First, I thrust my head out of the cellar quickly, just to see where the Owl Hunters had gone and if the alleyway running along the edge of the town was clear. I didn’t see anyone, so I emerged from the cellar, rolling my feet and shifting my weight carefully. I still didn’t know where to find shelter from the Hunters, but I knew we had to get as far away from the town square as possible. I assumed there were three or four rows of houses between the Temple and the edge of the dome, but it was likely that the houses were still occupied, and I no longer trusted the townspeople.

The only option I really had was to sneak toward the dome, so I walked as silently as I could toward the nearest perpendicular alley. I kept my knife held in a reverse grip, and the little switchblade led the way. To my surprise, Uriah’s stealthy footsteps behind me were even quieter than my own. He certainly wasn’t just an ambassador’s assistant, and I highly doubted he was actually on holiday. There were too many strange variables in the Owl Hunters’ takeover, and among all these mysteries, Uriah Noskov seemed to fit right in.

The alley was empty, but it was also exposed to the insurgents in the square. I walked past the building across from the Temple, expecting it to be searched by our pursuers sooner or later. At the next intersection, which was a bit wider, I stopped to look up and down the street. In the distance to our right, I could see the brewery, and it was swarming with dark forms. They were preoccupied carrying crates and smaller, unidentifiable objects into the building. I knew we had to cross the street, but we would be exposed to the Hunters at the brewery. I tried desperately to think of a way across, or some other direction to go, but my meager training hadn’t prepared me for the uncertainty and the terror of such an overwhelming situation. No amount of field training exercises or seminars could have helped me then. This dead end had seemingly cured me of my bravery.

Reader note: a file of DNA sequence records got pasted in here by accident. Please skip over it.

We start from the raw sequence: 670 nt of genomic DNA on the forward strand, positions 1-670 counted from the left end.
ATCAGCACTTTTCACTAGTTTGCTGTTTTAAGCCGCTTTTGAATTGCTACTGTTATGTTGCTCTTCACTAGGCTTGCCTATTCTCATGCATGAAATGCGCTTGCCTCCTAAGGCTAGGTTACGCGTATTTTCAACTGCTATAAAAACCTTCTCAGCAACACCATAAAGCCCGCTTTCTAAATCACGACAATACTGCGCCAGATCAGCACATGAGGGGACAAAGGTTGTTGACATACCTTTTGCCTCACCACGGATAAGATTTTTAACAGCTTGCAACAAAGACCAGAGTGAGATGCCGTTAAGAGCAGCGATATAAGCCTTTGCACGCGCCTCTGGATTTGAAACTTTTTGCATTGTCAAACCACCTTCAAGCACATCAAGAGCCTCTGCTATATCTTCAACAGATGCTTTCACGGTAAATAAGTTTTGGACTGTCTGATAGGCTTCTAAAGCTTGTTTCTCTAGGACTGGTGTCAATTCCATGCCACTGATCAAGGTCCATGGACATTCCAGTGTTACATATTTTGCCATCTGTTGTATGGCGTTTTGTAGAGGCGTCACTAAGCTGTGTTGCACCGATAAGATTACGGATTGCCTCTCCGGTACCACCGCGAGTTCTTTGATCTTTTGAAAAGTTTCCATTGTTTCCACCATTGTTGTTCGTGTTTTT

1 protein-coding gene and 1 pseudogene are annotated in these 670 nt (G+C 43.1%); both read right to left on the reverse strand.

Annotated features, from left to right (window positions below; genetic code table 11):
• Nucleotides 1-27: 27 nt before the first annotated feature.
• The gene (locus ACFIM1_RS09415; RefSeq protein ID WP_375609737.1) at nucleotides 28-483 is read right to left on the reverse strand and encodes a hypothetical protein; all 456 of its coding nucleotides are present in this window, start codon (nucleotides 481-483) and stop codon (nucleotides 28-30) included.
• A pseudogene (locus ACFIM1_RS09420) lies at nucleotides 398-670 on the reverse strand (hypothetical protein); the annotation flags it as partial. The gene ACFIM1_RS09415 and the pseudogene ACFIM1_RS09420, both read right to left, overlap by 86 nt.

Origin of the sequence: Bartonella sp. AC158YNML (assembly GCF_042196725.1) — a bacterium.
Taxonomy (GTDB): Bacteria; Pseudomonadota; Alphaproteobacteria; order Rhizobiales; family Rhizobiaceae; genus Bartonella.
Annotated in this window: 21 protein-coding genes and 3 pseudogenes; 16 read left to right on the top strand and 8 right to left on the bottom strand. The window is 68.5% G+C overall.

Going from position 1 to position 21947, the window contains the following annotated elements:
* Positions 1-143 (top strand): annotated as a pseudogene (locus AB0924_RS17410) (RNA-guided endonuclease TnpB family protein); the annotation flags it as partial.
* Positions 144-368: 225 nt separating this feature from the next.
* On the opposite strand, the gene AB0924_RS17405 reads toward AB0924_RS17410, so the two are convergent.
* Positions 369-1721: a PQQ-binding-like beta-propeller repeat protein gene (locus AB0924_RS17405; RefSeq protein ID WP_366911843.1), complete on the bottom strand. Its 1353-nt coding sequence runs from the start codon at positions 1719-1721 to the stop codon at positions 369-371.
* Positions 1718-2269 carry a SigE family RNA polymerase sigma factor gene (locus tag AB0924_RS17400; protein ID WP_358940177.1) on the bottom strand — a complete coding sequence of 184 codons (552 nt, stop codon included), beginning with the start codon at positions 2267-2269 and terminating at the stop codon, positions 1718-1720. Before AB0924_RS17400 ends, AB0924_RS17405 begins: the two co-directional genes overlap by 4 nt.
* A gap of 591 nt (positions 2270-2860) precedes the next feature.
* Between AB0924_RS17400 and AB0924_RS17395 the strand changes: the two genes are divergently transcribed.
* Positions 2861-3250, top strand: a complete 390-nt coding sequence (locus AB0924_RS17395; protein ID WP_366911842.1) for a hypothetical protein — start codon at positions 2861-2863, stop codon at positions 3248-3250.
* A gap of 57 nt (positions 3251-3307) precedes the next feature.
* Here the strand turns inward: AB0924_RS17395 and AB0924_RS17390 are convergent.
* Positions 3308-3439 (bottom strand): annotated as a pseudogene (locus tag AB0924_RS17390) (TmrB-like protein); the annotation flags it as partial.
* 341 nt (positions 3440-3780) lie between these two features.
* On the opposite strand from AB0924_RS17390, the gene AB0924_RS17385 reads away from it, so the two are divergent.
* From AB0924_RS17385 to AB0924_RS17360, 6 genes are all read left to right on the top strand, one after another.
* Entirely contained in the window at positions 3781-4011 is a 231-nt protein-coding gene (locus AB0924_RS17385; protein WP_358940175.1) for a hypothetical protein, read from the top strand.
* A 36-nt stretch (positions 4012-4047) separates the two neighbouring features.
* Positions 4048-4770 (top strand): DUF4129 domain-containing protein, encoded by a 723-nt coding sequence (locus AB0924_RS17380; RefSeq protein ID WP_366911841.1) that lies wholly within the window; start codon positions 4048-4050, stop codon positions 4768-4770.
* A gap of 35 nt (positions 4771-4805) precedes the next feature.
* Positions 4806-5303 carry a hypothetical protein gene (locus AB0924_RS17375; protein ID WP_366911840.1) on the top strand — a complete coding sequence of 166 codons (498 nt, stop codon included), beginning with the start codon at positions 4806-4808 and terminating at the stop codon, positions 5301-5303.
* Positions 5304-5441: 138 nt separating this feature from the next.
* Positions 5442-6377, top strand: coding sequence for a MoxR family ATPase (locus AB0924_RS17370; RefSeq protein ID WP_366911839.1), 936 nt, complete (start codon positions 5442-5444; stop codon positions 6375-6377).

Then, Uriah hooked his arm through mine and stepped confidently out into the street. I looked at him in shock to find that he had wrapped his shemagh around his head, and I realized he was trying to emulate the Owl Hunters from a distance.

“Don’t worry about a scarf, I doubt they can tell a bald head from a clothed one at this range,” he whispered to me. “And start walking like you own the place.”

It was too late to do anything else. I straightened my back and began striding with purpose toward the house on the far end of the street, holding the knife at my side. We passed the house unnoticed, and just to be safe, we crossed the next alleyway to the house behind it before sneaking in through the back door. The room we found ourselves in was, fittingly, a lavatory. At least there was a wooden hatch covering the hole in the ground, though it did little for the stench.

“I can’t believe that worked,” I said, relaxing my taut muscles for the first time since we’d escaped the bedroom.

“It’s a simple trick I’ve picked up over the years. Act like you belong somewhere, and like anything, if you believe it strong enough, then everyone agrees with you.”

“It helps when you’re over a hundred meters away,” I added. Uriah smirked at this.

“You catch on quickly for a girl who thinks she’s one of the dogs, Thalia. Can I call you Thalia?”